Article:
Alsatians must be put down after 3rd attack; OWNER OF SAVAGED JACK RUSSELL TELLS COURT OF HORRIFIC INCIDENT IN STREET.
Byline: GARETH HUGHES Daily Post Correspondent firstname.lastname@example.org
A COURT has ordered that two alsatians that savaged a Jack Russell which later died must be put down.
After hearing that the dogs, Rocky and Max, had been involved in two previous incidents, magistrates in Llandudno ruled that they were a danger to public safety.
At a hearing in June, Heather Cairns was found guilty on two charges of being the owner of the dogs which were dangerously out of control in Bishopswood Road, Prestatyn, on February 5. The court heard that the alsatians attacked Gabrielle Waring's seven-year-old Jack Russell, Herbie, after running out of the driveway of Cairns's home when she opened the electronic gates as she approached.
Miss Waring, a former police officer, was knocked to the ground and tried to fend the dogs off as she struggled to protect Herbie.
Cairns, now of Canterbury Drive, Prestatyn, kicked the dogs which eventually ran back up the drive, but Herbie was badly injured. He was taken to a local vet and then to a specialist vet in Chester for surgery, and though his condition seemed to improve he then died.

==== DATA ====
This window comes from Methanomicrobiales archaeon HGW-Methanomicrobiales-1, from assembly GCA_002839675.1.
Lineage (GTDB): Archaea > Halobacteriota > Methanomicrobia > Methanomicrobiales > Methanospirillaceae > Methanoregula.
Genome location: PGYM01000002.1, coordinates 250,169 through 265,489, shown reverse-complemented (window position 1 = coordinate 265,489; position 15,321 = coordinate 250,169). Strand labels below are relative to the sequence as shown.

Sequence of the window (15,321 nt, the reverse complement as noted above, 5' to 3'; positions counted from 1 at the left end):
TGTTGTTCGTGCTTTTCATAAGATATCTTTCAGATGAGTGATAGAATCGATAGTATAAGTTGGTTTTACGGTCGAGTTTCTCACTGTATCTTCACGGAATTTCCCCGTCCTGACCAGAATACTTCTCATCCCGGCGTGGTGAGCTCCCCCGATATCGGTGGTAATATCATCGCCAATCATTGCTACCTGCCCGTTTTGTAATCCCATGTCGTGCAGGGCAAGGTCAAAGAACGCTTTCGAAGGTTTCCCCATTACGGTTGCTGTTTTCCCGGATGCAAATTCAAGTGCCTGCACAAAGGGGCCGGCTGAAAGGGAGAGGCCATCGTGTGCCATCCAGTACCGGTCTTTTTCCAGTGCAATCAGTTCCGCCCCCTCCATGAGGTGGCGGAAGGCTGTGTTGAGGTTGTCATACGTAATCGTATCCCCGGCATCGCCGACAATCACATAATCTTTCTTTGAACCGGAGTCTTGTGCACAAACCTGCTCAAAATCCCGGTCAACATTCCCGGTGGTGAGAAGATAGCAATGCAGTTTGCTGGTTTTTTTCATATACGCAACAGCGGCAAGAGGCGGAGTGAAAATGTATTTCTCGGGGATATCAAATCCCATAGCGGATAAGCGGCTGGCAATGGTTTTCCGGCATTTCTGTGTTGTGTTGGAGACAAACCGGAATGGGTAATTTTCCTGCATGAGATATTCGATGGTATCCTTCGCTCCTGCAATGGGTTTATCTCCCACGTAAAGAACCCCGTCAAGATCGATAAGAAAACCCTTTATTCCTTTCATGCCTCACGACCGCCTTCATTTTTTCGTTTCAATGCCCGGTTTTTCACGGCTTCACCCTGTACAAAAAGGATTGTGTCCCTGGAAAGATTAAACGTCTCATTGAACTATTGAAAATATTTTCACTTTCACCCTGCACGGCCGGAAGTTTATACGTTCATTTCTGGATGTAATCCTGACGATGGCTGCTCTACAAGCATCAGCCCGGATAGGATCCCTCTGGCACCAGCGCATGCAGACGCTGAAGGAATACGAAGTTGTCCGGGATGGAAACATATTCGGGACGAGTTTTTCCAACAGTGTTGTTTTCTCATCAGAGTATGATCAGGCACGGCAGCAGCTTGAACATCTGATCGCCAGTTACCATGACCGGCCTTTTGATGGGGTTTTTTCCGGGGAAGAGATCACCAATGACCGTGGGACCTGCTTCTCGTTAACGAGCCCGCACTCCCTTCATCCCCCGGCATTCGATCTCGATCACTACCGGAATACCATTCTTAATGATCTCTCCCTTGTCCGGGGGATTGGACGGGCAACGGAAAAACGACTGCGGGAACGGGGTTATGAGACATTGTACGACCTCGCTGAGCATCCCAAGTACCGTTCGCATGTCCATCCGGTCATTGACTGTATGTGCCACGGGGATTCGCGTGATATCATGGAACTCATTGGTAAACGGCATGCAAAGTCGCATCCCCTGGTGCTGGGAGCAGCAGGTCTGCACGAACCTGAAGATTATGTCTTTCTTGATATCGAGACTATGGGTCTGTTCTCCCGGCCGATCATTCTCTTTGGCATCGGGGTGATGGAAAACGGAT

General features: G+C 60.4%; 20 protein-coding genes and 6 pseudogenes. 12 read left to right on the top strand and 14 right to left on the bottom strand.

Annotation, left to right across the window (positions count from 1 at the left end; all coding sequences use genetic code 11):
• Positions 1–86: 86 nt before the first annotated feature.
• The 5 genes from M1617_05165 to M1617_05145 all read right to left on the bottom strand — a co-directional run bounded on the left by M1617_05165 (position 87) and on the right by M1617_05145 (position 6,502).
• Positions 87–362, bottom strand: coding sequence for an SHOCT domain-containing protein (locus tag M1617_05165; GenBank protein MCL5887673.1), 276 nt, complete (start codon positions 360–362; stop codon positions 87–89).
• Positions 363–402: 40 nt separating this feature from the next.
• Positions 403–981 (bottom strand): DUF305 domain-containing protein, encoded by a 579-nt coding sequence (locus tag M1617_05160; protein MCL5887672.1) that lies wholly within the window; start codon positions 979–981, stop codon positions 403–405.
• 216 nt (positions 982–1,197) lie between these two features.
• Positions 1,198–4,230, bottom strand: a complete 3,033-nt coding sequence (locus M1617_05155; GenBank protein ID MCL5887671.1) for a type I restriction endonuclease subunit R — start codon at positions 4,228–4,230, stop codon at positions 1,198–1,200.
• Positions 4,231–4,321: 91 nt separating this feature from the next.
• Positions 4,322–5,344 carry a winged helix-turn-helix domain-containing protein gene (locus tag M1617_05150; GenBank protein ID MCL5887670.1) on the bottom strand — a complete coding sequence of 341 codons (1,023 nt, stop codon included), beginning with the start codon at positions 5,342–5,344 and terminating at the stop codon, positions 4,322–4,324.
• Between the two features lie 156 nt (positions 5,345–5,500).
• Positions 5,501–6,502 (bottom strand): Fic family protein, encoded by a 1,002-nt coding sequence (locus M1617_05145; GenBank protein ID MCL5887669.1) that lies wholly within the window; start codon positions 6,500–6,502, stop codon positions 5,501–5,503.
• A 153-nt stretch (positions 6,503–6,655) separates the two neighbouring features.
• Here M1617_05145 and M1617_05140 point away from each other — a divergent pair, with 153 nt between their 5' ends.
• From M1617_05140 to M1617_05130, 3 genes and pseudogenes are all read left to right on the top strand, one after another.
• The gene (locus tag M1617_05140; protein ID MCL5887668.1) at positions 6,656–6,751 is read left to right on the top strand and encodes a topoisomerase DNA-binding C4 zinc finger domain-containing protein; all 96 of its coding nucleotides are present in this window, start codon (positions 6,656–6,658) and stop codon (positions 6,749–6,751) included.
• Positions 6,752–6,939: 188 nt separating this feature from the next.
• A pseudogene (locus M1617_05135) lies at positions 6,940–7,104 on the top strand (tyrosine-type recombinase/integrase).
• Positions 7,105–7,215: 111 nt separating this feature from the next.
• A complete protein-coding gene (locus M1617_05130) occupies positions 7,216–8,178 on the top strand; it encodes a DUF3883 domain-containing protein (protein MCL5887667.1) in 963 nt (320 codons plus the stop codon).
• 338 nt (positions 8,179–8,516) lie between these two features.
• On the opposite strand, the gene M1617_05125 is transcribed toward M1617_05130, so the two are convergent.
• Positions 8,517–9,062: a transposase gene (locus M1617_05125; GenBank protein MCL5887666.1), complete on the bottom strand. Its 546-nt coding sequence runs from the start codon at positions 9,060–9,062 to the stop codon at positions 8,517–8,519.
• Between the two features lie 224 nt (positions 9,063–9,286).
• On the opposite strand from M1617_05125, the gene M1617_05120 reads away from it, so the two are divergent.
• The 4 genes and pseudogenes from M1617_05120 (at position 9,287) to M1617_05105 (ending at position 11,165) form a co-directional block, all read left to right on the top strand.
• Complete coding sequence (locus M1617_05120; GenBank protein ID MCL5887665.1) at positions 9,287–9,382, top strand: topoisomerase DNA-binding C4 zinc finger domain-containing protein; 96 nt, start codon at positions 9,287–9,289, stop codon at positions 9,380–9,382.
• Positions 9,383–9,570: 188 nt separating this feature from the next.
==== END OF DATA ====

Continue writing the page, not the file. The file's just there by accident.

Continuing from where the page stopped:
Cairns told the court that the alsatians were owned by her partner Tony Thackeray and she not only had nothing to do with them but did not even like dogs.
She said they were usually kept in an enclosed upper tier of the garden and she had no reason to suspect they were on the drive when she approached.
Yesterday Miss Waring read a victim impact statement in which she said she had always been confident and had a zest for life but the incident had left her nervous and wary of dogs.
"I now hate that breed of dog with a passion," she said.
She described how she sometimes woke up in a cold sweat reliving her struggle to protect Herbie.
"It was the worst day of my life," she said.
Prosecutor Julia Galston read statements relating to two earlier incidents, one in 2014 and the other in 2015, in which the alsatians had bitten dogs.
On the first occasion Herbie was again the victim after he had entered the driveway of Cairns's home. Miss Waring and a friend managed to rescue Herbie, who was covered in blood. On the second occasion, Barry Jones was walking his sheepdog along Bishopswood Road when Max and Rocky ran out and attacked his dog. Mr Thackeray dragged his dogs off and kicked them.
"It was upsetting to watch and I felt helpless," said Mr Jones.
Rosalind Emsley-Smith, defending, said that Cairns had done her best in the situation and had expressed genuine remorse for what had happened.
Mr Thackeray, she explained, had paid the PS5,500 bill for the specialist vet.
Cairns was fined PS180 and ordered to pay costs of PS800, a surcharge of PS20 and the Prestatyn vet's fees of PS534.
She must also pay Miss Waring PS650 for the distress caused and the vet's fee of PS130 for destruction of the two dogs.